Washington State: Redistricting Creates 5 Democrat, 4 Republican & 1 Toss-Up

The map has the potential to shake up the state’s political landscape, according to Shannon’s reporting.

The bipartisan draft map appears to leave Democrats with strong
positions in five districts including (Adam) Smith and Dicks,
Republicans with strong positions in four districts including (Dave)
Reichert and Rep. Jaime Herrera Beutler in the 3rd, which retains a band
of south Thurston County, all of Southwest Washington and all of
Klickitat County east of the Cascades.

Control of a new 10th Congressional District, however, is less certain.

Denny Heck, a longtime Olympia Democrat, ran in the right-leaning 3rd
district last year and lost to Herrera Beutler. He filed for another
run in 2012 and now appears positioned well to run in a new 10th, if the
new plan passes. Similarly, Republican Dick Muri lost to Smith last
year in the 9th and is raising money but has not designated which
district he’ll run in; he is positioned to run in the 10th, too.

University Place Patch

Gallup Poll: Americans See Views of GOP Candidates Closer to Their Own

Massachusetts: Scott Brown’s Year End Fundraising Letter

English: Scott Brown, Republican U.S. Senator ...
Scott Brown via Wikipedia

It’s hard to believe that another year is almost over and another election season is almost upon us.

Despite all of the partisan dysfunction in Washington, I was proud to play a significant role in several pieces of serious legislation that will help improve our economy, put people back to work, protect America and end corrupt practices in Congress.  Some of the highlights include:

I led the way on two important pieces of jobs legislation that became law, including a bill to help put returning veterans back to work.  My “No Contracting With The Enemy” bill, supported by Gen. David Petraeus, prevents our tax dollars from flowing into the hands of terrorists.  And my STOCK Act will ensure Washington lives under the same laws as everyone else by banning insider trading by members of Congress.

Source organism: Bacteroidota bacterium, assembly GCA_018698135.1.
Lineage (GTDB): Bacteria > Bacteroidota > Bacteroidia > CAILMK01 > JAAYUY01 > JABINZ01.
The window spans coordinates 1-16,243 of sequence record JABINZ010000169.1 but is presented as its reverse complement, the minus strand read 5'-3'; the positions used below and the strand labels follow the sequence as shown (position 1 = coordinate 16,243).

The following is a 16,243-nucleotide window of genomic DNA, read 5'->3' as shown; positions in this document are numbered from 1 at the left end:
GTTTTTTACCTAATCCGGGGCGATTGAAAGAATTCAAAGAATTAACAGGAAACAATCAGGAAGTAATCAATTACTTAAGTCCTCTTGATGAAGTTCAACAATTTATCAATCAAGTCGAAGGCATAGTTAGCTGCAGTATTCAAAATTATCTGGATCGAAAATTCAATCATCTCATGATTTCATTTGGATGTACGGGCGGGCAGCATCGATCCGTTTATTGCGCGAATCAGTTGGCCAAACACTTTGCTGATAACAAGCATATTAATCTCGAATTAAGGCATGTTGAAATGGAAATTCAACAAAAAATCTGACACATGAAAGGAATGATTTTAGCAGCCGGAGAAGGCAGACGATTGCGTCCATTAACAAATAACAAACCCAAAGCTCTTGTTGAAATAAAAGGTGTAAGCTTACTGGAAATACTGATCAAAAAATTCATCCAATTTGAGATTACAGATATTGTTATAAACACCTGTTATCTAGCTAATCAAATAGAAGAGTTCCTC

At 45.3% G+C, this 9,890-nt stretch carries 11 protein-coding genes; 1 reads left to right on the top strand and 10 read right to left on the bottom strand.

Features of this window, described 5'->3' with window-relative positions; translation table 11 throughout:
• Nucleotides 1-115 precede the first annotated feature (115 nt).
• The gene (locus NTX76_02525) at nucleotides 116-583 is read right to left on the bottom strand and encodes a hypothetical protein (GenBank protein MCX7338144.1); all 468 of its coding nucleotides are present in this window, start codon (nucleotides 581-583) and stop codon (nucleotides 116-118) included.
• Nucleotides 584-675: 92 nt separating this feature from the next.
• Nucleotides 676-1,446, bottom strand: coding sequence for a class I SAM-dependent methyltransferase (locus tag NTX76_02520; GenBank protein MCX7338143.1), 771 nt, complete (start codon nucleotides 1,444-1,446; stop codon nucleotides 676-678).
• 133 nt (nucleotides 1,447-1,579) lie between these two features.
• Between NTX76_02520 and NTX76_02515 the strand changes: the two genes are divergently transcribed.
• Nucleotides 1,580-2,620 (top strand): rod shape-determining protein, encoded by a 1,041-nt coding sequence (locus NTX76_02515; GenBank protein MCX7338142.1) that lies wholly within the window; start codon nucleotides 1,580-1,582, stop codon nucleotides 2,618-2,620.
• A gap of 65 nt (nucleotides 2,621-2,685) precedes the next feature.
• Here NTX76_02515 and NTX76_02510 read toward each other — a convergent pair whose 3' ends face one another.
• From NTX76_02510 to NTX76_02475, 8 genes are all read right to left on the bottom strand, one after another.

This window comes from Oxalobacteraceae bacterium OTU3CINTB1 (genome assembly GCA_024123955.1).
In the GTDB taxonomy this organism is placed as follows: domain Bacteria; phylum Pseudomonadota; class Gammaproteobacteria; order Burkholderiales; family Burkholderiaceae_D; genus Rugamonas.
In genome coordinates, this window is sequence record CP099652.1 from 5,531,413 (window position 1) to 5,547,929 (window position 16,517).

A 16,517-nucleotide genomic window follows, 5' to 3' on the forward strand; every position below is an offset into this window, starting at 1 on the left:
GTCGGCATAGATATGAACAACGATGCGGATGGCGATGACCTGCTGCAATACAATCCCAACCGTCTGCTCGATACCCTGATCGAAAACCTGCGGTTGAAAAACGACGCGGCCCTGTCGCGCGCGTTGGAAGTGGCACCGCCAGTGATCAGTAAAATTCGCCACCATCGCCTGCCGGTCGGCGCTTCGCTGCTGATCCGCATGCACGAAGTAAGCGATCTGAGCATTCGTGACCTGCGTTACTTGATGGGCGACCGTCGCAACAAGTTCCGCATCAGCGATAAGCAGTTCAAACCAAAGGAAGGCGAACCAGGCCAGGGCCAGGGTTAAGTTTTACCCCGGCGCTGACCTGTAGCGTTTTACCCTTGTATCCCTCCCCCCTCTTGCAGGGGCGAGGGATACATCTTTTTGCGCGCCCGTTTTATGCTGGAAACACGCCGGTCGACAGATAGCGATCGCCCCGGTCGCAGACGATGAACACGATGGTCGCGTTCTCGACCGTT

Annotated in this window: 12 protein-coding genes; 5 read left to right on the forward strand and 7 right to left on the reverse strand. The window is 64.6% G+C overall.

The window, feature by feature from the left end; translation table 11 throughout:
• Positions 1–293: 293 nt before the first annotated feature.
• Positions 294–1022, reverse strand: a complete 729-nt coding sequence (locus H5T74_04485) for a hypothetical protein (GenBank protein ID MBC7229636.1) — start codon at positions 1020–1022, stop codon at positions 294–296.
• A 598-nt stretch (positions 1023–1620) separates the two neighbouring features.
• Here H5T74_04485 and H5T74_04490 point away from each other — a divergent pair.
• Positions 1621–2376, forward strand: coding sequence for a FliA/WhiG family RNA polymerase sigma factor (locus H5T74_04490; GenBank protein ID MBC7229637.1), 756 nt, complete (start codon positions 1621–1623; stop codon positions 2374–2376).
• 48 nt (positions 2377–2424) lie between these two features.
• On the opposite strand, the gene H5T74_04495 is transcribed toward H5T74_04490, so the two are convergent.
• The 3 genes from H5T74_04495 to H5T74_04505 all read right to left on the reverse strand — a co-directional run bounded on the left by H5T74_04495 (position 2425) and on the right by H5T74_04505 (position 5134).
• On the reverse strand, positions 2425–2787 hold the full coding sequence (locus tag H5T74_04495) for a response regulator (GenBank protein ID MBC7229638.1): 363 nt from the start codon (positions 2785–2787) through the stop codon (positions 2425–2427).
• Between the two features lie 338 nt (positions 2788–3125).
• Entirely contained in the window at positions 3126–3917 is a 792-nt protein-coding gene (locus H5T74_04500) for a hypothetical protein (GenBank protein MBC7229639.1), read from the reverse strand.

But as the year comes to an end, we look ahead to a difficult and grueling election year.  The Washington/Beacon Hill special interests have already spent over $3 million on negative and misleading attack ads distorting my pro-jobs record.

But with your continued support, we’ll be able to fight back, set the record straight, and let voters know what is really at stake in 2012. 

Before the end of the year, will you please make a donation to help me raise the final $7,216 left to meet our 2011 fundraising goal? 

Thank you in advance for standing with me, and please have a happy, safe, and prosperous New Year.


Scott Brown

P.S. The crucial end of the year finance deadline is on Saturday.  Please help me raise the final $7,216 to meet our 2011 goal and send a loud message to the Beacon Hill/Washington political establishment by donating today.

Nevada: Republicans Looking Forward to Taking Control of Senate in 2012

Democrats could lose as many as five seats in the Nevada Legislature next year, a conservative Republican leader says.

Dan Burdish, executive director for Citizen Outreach, cited changes
made to election districts during redistricting in October and a recent